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Alone in the Universe? Or Not?

The field of astrobiology addresses the issues of life and habitability in the universe. While there is still no conclusive evidence that points towards life outside of Earth, there is certainly evidence that suggests habitability on other planets and moons. Given that advanced life already exists on Earth though, there are important considerations (social, religious, individual) regarding the discovery, or lack of discovery, of life.

First of all, if we never discover any signs of current life, or any life for that matter (which seems increasingly unlikely as more discoveries are made), this will impart a significant impact upon human life. This would mean that we are the only living beings in the universe. Although it is quite doubtful that we would ever have the capability to confirm this, the prospect of solitude within the universe, considering its absolute vastness, would be staggering. In addition to a sense of loneliness, knowing that there are no alien brethren out there, this raises questions of purpose. If we truly are the only life in the universe, one has to ask why. Is it possible that there is some reason behind our creation, evolution, and development, that life here, on Earth, has some higher meaning than just a chain of coincidental chemical reactions. Is perhaps our meaning in existence to make it to the point in evolved thought and interpretation that we can understand why and how we came about, chemically and biologically, in our world, such as aspects of the anthropic principle might imply. Or is there some religious truth to our existence, some higher meaning to life and a higher being who oversees it. While it is also unlikely that we will ever discover a “meaning of life”, it is certain that there are many interpretations of our meaning as living beings, and while some are scientifically unlikely, none of them are necessarily wrong. This, in and of itself, gives a bright tint to our dark and lonely existence, the idea that individuals are independent in how they view our purpose on Earth and free to act upon those views however they see fit.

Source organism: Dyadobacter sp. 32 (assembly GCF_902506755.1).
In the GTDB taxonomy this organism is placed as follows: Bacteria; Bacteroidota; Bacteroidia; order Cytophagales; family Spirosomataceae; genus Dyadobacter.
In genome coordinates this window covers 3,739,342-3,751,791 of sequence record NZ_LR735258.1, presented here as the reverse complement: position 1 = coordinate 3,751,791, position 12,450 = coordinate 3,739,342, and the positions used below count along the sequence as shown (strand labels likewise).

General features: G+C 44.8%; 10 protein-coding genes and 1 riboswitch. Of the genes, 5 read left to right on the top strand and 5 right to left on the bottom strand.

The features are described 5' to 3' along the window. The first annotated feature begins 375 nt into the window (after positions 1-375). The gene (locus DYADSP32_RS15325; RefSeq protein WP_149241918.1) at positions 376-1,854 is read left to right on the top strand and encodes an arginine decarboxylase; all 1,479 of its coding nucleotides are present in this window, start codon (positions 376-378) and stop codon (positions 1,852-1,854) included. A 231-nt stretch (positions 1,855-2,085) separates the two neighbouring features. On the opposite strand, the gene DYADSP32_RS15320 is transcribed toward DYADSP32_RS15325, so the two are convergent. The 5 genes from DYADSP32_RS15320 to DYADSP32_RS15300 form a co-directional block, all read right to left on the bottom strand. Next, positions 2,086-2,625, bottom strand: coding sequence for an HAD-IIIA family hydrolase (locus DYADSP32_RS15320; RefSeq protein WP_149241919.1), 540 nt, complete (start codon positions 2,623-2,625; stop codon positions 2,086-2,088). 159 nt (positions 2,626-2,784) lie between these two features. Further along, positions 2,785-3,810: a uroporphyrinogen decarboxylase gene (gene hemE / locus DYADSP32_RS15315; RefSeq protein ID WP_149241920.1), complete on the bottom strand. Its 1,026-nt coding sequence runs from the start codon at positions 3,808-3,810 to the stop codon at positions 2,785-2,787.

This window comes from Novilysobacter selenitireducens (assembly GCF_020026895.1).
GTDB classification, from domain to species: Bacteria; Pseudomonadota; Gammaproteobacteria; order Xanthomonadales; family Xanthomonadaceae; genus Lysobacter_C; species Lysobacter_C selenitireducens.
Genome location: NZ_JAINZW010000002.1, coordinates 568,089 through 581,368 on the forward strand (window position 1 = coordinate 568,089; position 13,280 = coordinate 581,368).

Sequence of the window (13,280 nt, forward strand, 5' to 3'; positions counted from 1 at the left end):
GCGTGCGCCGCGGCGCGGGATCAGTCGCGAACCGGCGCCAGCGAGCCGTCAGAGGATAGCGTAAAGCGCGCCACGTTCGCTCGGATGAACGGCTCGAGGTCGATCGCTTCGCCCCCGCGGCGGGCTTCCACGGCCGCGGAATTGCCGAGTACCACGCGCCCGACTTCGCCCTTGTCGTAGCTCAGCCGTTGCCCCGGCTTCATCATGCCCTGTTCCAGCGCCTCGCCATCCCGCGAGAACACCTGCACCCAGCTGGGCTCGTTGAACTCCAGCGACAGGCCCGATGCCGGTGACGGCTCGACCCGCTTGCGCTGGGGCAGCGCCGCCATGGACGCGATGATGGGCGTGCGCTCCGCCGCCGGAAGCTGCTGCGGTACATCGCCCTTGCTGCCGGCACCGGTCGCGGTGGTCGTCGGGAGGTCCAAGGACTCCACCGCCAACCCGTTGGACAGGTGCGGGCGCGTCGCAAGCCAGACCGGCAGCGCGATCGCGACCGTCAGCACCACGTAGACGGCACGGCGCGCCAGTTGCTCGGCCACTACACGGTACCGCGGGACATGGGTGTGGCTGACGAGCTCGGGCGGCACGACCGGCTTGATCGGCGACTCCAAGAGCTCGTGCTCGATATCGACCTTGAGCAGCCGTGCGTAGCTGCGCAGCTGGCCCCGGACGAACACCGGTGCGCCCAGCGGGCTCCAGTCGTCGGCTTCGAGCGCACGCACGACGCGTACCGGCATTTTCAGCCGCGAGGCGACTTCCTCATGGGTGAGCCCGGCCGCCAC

The other possibility is that life is plentiful in the universe, that it is a rather common occurrence, and that our existence on Earth is really nothing special. Given the sheer number of galaxies in the universe containing stars just like our sun, and likely planets just like ours, it seems increasingly doubtful that we are alone in the universe. Now, it is true that we have not found concrete evidence suggesting life that is currently in existence outside of Earth. But this is no reason not to believe that, at some point during the universe’s 4.6 billion year existence, in some corner of its hundreds of billions of galaxies, life has arisen. It seems almost foolish to think that we are truly the only life around. So, if (and I do believe when…) we discover life elsewhere in the universe, there are also some implications for humans. This possibility for life in the universe makes our existence seem far less significant. There is probably no higher meaning or purpose for human life, a potentially large blow to the religious interest on life in the universe. It implies that humans are just another creation of the right combination of planetary conditions. But this doesn’t necessarily mean that life on Earth is pointless and insignificant. While we have no idea if there may be much further evolved societies out among the stars, the things that we humans have accomplished as a race during our time on Earth, in addition to all of the living organisms on Earth, are an incredible feat and a definite “success story” for life in the universe.

So right now, we don’t really know what to think. While there is plentiful evidence suggesting potential life, or at least the necessary conditions for it, we have no definitive evidence for life outside of our home planet. Only time and continued research will tell whether we are the sole inhabitants of the universe, or just another creation of coincidence. No matter what we discover though, the societal impacts here on Earth will be felt.

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